Procurement News – all UK Public Sector stuff today

Less Re:source for the NHS

The East Midlands NHS Procurement Hub is to be abolished, Procurement Leaders reports (an 'exclusive' for them - haven't seen this elsewhere). They report:

"Following a rigorous appraisal of collaborative procurement in the National Health Service (NHS) across the UK's East Midlands the decision has been made to disband the provider support function of NHS Re:source Collaborative Procurement Hub. The chief executives of NHS Trusts in the East Midlands decided not to accept the recommendations from an independent appraisal carried out on their behalf that recommended the continuance of a 'streamlined hub'."

Interesting that an independent appraisal was ignored - that doesn't happen very often in the public sector. Any further analysis of the Byzantine complexity of the procurement landscape in the NHS will have to wait until I have a week or two to spare.

NAO report that government still not managing consultants well

NAO are producing so much interesting material at the moment it is hard to keep up.  Here's their update on use of consultants in Government, which says spend last year didn't change much, and previous recommendations still haven't been implemented properly.  NAO make some very good points that are actually highly applicable to private sector buyers of consultancy as well; for instance, the importance of monitoring and measuring consultant performance, and the need to educate users of consultancy as well as procurement people in order to get the best results.  Well worth a read if you're involved with that spend category in may way.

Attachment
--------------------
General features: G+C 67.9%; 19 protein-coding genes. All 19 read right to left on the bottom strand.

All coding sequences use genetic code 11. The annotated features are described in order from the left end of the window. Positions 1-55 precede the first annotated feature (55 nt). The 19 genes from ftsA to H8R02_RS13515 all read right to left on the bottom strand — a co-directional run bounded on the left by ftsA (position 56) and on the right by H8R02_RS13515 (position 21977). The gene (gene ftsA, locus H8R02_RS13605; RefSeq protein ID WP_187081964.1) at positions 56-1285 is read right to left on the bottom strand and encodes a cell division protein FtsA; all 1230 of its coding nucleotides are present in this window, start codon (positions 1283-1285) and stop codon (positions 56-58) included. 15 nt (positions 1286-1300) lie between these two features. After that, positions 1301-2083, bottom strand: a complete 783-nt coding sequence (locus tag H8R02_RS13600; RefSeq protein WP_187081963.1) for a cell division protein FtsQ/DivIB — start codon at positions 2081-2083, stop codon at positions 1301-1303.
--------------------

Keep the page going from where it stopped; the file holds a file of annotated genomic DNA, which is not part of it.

Stop Press! Procurement doesn't feature in new National Security Strategy

Following my detailed analysis (i.e. use of the 'search' facility) of the new National Security Strategy document I can confirm that the only mention of procurement is in the Foreword, where Cameron and Clegg have a bit of a dig:

"We have been left a litany of scandalous defence procurement decisions, which have racked up vast and unfunded liabilities, without delivering the type of equipment that our forces actually need..."

Whether or not this is true, there is no mention in the main report about what is going to be done to put right this procurement 'failure'.   I have to say this is a pretty unreadable document (perhaps designed that way to fool the enemy?)  unless you enjoy this sort of thing:

"A strategy must reflex the context in which it is developed, the particular strengths and skills that we can bring to bear ( our areas of comparative advantage) ; be clear, but also flexible to take account of uncertainty and change. It must also take account of the activities of others: the positive contributions of allies and partners and of the private sector : and the negative effect of adversaries seeking to thwart our objectives. Therefore a strategy must also be based on creative insight into how best to achieve our own objectives and prevent adversaries from achieving theirs. It must balance the ends, ways and means. The ways and means by which we seek to achieve our objectives must be appropriate and sufficient and the objectives must also be realistic in light of the means available".

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First Voice

  1. Christine Morton:

    Well, I have to say that at least your blog is much more readable, informative, and relevant!

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